Most debates among strength coaches are silly. We bicker over the minutiae. Zoom out and you see that most people need to focus on training consistently for years.
We talk about research looking into the best way to stimulate the chest muscles, or if someone grows bigger triceps with pushdowns or overhead extensions.
For research purposes, I guess I understand. They have theories and want to test them. For most people, this is irrelevant.
I’m certainly biased because of my clientele. I train many folks who strength train as a way to enhance their life. They have a little garage or basement gym, and a few pieces of basic equipment. They get stronger given their circumstances- their equipment, their time, their energy, and their goals. Most don’t want to train 5 days a week, 2 hours per session. Most don’t have access to lots of machines to hit every “optimal” angle for whatever body part.
Most have 2-3 days per week to train, maybe for an hour each session. Some have a little less, some have a little more. But most people I work with have a family and a job that chews up their mental bandwidth. Lifting is a little break, but it’s not their main thing in life.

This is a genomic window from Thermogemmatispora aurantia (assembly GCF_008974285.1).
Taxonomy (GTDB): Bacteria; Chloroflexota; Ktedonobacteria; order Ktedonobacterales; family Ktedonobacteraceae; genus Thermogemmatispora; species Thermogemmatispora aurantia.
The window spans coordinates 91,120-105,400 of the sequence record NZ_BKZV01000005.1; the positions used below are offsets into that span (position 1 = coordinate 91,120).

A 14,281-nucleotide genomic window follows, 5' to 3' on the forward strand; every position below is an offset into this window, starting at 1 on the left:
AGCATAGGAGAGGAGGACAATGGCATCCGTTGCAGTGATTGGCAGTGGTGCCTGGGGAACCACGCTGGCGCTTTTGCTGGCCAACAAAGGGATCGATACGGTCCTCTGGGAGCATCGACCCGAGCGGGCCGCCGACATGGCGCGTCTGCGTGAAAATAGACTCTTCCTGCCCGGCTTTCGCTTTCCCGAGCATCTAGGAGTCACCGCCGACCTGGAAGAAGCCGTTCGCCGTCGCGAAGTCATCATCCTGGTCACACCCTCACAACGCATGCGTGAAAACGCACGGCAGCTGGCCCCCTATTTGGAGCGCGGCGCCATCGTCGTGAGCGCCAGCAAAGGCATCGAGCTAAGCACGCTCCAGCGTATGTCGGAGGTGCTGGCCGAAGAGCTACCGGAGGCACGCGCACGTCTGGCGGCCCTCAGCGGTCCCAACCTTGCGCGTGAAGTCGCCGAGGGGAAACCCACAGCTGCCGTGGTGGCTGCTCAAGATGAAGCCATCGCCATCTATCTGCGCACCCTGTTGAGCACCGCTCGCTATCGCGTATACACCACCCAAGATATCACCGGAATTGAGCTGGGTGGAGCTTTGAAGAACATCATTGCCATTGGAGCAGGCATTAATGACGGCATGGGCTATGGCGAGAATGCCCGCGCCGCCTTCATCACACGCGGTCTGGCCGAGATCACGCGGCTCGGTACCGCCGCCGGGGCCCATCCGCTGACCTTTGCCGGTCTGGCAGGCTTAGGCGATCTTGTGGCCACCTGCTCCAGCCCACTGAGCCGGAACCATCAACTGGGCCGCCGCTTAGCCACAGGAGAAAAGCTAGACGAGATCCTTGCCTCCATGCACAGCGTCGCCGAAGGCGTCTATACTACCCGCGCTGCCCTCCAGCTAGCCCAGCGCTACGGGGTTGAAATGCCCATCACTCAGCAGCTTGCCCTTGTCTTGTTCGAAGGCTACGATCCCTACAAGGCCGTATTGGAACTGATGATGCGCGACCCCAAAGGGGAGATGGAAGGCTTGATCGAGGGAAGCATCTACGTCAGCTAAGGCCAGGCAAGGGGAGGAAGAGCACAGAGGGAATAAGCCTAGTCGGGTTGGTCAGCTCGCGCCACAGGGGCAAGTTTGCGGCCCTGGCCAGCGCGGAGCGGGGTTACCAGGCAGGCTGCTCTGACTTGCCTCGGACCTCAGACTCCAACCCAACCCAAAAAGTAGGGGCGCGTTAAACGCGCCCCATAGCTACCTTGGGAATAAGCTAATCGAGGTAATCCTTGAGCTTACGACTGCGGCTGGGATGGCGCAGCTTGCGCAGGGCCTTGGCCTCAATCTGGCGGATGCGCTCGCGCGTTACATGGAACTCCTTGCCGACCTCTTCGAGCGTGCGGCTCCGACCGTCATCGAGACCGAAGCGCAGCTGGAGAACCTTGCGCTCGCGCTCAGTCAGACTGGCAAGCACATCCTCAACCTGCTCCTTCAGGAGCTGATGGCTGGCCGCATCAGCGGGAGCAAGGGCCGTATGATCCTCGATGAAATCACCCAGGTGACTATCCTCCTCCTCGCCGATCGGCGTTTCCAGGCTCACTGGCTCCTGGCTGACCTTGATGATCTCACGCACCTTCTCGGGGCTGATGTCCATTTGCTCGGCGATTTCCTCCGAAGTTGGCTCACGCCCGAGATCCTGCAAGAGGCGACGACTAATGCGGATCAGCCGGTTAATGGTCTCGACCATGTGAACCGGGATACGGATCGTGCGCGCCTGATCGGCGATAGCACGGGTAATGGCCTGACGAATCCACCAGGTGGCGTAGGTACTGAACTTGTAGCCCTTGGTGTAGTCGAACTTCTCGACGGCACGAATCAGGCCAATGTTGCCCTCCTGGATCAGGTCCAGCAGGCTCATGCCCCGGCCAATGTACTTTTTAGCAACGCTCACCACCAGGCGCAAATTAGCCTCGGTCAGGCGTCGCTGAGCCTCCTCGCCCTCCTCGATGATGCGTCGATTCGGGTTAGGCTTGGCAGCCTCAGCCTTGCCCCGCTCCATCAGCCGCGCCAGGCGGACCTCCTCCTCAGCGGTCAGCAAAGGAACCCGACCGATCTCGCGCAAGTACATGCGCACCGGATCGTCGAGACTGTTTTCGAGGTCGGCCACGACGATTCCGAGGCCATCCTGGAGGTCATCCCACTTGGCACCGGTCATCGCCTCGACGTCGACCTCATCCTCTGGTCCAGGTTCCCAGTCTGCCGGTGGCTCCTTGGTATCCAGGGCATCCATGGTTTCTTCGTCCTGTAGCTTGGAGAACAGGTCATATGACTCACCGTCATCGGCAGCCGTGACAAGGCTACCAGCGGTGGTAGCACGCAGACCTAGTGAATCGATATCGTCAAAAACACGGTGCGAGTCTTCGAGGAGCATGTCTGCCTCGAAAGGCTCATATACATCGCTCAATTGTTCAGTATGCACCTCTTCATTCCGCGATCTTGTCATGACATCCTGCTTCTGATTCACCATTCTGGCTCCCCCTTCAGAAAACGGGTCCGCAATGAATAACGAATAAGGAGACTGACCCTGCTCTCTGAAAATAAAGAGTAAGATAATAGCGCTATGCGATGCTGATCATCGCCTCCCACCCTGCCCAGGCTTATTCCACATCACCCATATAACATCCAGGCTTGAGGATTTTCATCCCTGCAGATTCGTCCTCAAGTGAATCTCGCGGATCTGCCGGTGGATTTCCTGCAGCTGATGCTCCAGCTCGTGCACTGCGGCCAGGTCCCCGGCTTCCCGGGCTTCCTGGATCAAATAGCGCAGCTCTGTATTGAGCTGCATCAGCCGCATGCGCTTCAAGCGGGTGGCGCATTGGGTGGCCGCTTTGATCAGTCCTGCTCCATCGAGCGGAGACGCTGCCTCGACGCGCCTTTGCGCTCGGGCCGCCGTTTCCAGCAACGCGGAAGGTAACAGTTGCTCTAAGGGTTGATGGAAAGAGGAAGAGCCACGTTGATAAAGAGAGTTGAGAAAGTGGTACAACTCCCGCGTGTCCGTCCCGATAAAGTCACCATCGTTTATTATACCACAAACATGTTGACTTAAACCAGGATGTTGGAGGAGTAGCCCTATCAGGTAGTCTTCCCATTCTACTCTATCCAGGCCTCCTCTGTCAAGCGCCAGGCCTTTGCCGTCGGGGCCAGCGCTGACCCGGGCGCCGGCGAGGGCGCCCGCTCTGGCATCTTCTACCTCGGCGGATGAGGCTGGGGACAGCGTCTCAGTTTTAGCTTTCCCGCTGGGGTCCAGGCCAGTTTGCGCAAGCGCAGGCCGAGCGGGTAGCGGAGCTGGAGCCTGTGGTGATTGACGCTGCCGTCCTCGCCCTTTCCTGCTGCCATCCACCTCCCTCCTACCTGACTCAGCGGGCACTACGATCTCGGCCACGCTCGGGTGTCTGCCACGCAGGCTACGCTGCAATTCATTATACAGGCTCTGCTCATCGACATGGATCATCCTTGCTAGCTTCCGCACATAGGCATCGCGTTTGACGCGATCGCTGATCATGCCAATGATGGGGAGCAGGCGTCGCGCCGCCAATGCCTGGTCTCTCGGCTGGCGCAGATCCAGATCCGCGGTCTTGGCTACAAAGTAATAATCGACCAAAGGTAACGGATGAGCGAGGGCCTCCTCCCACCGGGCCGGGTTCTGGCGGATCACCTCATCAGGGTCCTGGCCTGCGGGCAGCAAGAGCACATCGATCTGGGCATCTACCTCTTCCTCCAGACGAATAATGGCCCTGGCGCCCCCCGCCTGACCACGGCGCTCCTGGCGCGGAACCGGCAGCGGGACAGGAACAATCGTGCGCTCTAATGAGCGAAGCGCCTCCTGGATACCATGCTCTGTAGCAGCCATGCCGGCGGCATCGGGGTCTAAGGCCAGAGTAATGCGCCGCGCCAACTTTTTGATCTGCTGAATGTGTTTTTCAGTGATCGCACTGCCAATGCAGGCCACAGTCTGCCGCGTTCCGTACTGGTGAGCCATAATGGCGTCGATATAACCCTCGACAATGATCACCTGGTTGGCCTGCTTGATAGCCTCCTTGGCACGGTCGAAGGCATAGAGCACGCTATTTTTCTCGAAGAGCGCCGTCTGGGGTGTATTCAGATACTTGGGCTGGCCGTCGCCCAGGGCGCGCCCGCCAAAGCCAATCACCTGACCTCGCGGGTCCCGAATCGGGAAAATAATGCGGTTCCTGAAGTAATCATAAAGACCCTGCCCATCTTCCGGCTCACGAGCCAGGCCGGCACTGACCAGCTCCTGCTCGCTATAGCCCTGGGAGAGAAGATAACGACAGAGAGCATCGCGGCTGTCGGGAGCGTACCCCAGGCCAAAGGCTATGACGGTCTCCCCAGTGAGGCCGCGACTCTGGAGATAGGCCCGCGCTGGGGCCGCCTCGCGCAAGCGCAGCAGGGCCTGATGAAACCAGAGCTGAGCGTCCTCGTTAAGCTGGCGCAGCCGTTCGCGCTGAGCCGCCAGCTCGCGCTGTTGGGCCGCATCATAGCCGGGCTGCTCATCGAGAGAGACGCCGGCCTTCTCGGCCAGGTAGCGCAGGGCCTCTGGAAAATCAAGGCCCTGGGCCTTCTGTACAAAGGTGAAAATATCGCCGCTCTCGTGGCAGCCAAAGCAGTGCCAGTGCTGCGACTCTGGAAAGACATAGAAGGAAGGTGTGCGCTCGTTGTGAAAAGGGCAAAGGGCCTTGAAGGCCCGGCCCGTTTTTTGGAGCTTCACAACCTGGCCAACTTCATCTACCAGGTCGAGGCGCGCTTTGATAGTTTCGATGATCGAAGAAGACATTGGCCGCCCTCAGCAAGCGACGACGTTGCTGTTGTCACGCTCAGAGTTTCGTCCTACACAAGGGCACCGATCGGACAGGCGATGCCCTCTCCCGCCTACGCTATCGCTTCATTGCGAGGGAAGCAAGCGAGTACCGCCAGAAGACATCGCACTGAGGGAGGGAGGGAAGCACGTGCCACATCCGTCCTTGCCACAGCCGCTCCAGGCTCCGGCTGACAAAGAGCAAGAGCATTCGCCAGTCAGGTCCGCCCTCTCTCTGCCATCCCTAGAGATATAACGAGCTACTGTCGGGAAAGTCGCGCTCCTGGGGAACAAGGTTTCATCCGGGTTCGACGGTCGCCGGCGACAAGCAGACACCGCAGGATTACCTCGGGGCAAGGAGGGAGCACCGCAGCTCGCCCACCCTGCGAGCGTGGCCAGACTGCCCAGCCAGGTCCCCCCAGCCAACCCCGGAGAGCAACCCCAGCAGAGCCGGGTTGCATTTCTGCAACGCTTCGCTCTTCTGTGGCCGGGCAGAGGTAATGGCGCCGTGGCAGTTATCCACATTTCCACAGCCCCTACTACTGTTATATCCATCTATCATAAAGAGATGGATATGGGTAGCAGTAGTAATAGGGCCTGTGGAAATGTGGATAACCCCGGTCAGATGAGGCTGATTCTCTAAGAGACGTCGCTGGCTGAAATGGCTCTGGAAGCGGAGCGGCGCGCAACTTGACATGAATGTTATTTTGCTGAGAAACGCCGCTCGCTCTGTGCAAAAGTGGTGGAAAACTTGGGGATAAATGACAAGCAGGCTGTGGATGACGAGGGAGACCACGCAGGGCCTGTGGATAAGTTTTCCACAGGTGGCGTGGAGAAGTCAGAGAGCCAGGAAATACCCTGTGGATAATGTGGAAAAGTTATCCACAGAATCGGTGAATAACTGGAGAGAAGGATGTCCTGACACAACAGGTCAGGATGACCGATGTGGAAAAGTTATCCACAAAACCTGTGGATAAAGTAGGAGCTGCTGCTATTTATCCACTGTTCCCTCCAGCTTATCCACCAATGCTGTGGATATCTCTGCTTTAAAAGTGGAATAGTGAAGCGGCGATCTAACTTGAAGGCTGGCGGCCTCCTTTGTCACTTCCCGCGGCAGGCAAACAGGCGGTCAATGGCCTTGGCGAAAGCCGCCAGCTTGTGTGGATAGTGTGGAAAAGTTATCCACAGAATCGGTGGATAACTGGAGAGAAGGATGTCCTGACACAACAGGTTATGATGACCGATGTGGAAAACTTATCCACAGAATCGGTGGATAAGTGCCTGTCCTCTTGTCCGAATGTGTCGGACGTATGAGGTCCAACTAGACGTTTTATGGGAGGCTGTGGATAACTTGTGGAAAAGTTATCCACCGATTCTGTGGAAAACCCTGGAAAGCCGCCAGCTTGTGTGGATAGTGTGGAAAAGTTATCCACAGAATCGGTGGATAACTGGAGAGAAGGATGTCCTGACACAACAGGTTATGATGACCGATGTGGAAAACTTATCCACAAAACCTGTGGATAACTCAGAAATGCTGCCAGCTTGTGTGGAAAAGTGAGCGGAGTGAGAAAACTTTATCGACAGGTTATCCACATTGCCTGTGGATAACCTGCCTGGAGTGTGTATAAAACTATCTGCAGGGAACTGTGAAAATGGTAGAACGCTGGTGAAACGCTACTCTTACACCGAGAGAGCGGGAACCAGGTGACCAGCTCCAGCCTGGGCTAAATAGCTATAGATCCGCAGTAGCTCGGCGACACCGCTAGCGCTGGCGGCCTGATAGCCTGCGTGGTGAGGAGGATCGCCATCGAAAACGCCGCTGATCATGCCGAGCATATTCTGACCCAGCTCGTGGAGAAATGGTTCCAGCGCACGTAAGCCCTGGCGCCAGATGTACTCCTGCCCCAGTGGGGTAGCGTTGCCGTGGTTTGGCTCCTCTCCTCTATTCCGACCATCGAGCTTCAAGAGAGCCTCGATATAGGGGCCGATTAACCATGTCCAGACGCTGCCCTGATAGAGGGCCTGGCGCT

And it doesn’t need to be that way. Getting stronger for everyday life doesn’t require 10+ hours in the gym each week. It doesn’t require 20+ exercises with complex periodization schemes and the most high tech equipment. You don’t need an app to track all of your metrics. You need to do a few things consistently for the long haul.
When you’re reading all of the science and research, and listening to all of the experts, keep that in mind. Who does it apply to? In what circumstances does it apply to?